The study population is located in a sociodemographic and environmental setting characterised by deficits in sanitation infrastructure and water stress. The study area is located in a low-rainfall region in the Caatinga biome that is subjected to prolonged droughts and prone to desertification. Nonpotable water is obtained from a reservoir in the locality and used for livestock watering and other suitable applications. In the last decade, a strategy has been implemented in which rainwater is collected during the rainy season from roofs via gutters. This collected rainwater is stored in household tanks for later use during droughts. This strategy has significantly improved access to drinking water in the study area. Artesian wells constructed in the region are another source of drinking water. However, this water is brackish and must be desalinated before consumption. We found that the rate of E. histolytica, E. dispar, and E. hartmanni positivity was almost three times higher in subjects who drink collected rainwater than in subjects who drink desalinated brackish water drawn from the artesian wells. We hypothesise that the long period (between the dry season and the rainy season) of rainwater storage in tanks favours contamination with amoeba cysts, thereby enabling transmission. Interestingly, consumption of rainwater captured from roofs has been demonstrated to reduce the prevalence of G. intestinalis infection in a semiarid region in northeastern Brazil (Fonseca et al. 2014). Regarding the place of defecation, subjects who practice open defecation exhibited a significantly higher positive rate compared with subjects who defecate in latrines. Moreover, an even higher positive rate was observed in people who deposit faeces directly into the soil compared with subjects with rudimentary tanks.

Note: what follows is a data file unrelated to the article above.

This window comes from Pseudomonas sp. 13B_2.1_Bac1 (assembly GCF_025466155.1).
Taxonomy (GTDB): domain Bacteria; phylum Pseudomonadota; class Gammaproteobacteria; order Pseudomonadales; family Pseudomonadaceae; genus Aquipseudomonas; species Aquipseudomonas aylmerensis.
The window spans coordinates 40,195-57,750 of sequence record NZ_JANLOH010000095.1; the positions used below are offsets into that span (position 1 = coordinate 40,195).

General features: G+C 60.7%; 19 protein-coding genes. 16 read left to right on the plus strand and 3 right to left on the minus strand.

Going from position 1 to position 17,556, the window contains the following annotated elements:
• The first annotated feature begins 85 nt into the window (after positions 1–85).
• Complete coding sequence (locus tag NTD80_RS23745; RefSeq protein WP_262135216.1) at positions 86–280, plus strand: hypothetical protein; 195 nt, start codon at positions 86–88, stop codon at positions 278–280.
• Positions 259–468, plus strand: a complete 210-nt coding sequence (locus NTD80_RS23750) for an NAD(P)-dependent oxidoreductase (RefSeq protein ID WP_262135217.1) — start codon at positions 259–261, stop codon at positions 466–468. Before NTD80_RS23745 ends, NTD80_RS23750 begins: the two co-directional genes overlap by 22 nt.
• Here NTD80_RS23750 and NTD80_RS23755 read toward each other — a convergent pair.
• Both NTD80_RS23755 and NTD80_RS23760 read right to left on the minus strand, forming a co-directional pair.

In some regions of the world, including Latin America, inadequate sanitary conditions facilitate the transmission of amoebiasis, thereby generating high prevalence rates (Braga et al. 1998, Ramos et al. 2005). In these scenarios, invasive amebic dysentery and liver abscesses are expected to occur. However, these diseases were not observed in the present study. Severe cases of amoebiasis are identified infrequently in Brazil, which may be explained by the relative improvement of living conditions over the past few decades.
Cumulatively, our data suggest a high prevalence of asymptomatic infection with indistinguishable E. histolytica/E. dispar/E. moshkovskii complex and E. hartmanni parasites. These asymptomatic infections appear to be caused by predominantly nonpathogenic species or parasites with low pathogenic potential. In the context of scarce water resources, the sanitary and socioenvironmental characteristics of the region appear to be associated with transmission.